Popular rabbi's parting shot
When I asked Rabbi Andy Bachman what he plans to speak about in his sermons during this, his last, Rosh HaShanah and Yom Kippur services as senior rabbi of Congregation Beth Elohim, I thought he would bring up the importance of closing the gap between the wealthy and the needy in this country.
After all, the 51-year-old rabbi built a reputation at the Park Slope, Brooklyn synagogue as a strong voice for progressive Judaism, giving secular Jews a sense of meaning through social justice and communal causes beyond ancient rituals and prayers. Over his nine-year tenure, membership doubled to 1,000 families. Last March, when he surprised his congregation with the news of his plan to step down from his pulpit in June 2015, Rabbi Bachman explained that he felt the need to devote his full-time energies to alleviating poverty in our society.
But when I posed the question about his theme for the High Holy Days later this month, his one-word response came without hesitation.
“Israel,” he said.
“My message will be, ‘Don’t abandon Israel.’”
Shaken by witnessing the effects of the Gaza war while visiting Jerusalem this summer, the rabbi said he plans to press home the point that the Mideast is an increasingly dangerous region with direct implications for us here in America. Citing the rise of ISIS and Islamic militants in Syria, Gaza and Lebanon, he asserted that the violent aggression is “all interconnected” and that “Israel is at the front lines of a conflict that will affect us for the next 100 years, so we’d better get used to it.”
Critical, at times, of Jewish groups that advocated either widening the war or making deep concessions, he said he will “poke some holes on both sides. But I want to criticize the left internally,” he added, troubled by leaders who spent more time criticizing than defending Israel during the recent Gaza fighting.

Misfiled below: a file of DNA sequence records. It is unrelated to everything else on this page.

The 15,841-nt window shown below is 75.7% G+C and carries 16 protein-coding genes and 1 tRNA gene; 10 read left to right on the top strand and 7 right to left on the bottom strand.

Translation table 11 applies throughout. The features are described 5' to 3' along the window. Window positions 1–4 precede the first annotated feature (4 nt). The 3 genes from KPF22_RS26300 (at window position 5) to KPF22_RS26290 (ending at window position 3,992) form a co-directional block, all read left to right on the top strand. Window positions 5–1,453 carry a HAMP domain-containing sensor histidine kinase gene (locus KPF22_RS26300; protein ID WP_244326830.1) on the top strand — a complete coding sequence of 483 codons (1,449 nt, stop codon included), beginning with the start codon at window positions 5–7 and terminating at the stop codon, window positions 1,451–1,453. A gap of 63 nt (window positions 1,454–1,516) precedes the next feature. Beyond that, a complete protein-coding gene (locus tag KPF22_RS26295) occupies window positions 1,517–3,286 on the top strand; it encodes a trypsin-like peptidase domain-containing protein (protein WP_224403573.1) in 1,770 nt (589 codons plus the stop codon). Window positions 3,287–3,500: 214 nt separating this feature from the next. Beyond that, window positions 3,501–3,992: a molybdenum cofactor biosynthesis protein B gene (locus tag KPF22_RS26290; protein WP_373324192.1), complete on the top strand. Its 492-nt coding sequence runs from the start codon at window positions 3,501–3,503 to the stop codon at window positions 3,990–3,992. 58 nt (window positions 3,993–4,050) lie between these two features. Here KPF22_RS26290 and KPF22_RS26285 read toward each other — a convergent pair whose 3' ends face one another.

Though he is a member of J Street and Rabbis for Human Rights, he said that dovish Jewish groups have “worthy values, but too often they don’t take into consideration how tough and complicated the world is.”
In a sense, “the terms ‘left’ and ‘right’ no longer apply” when it comes to Israel, according to the rabbi. It’s more about being a realist, recognizing the country’s very real security concerns while resisting what he sees as “the erosion of civil structures” in a society moving rightward.
“Who speaks for the center of American Jewry?” he wondered aloud, crediting AIPAC for “doing an amazing job of advocating for the government of Israel’s position” but noting that the pro-Israel lobby “is not about convening nuanced conversation on Israel and its policies.” That’s something that interests him as a worthy cause he may want to be involved in the future.
Rabbi Bachman is a longtime supporter of Yad b’Yad, the only bilingual Hebrew and Arabic school in Jerusalem. Having visited there recently he came away impressed that he could not tell which students were Jewish and which were Arab. He supports other programs as well that foster Jewish-Arab cooperation in Israel, whose society has “too great an emphasis on difference,” he said. He thinks diaspora Jewry has “far less clout than we think” on Israeli politics, and that “the most impact we could have would be a mass aliyah of religiously pluralist Jews.” But he knows that is not likely, in part because most American Jews are not sufficiently devoted to live in an Israel that he says is far less multicultural than the U.S.
Personally, he would prefer to make aliyah now. What holds him back, he said, are the obligations of his family life, with a wife with a career and children in their teens. “As a student of history,” he said, “I am fascinated by the miracle of Jewish history and I wonder what it will all end up looking like.” Beyond his rabbinate, he plans to keep working toward ensuring a more open Israeli society.
“If I’m not moving there I have to find ways to stay in the game,” he said, with the goal of “creating new institutions.”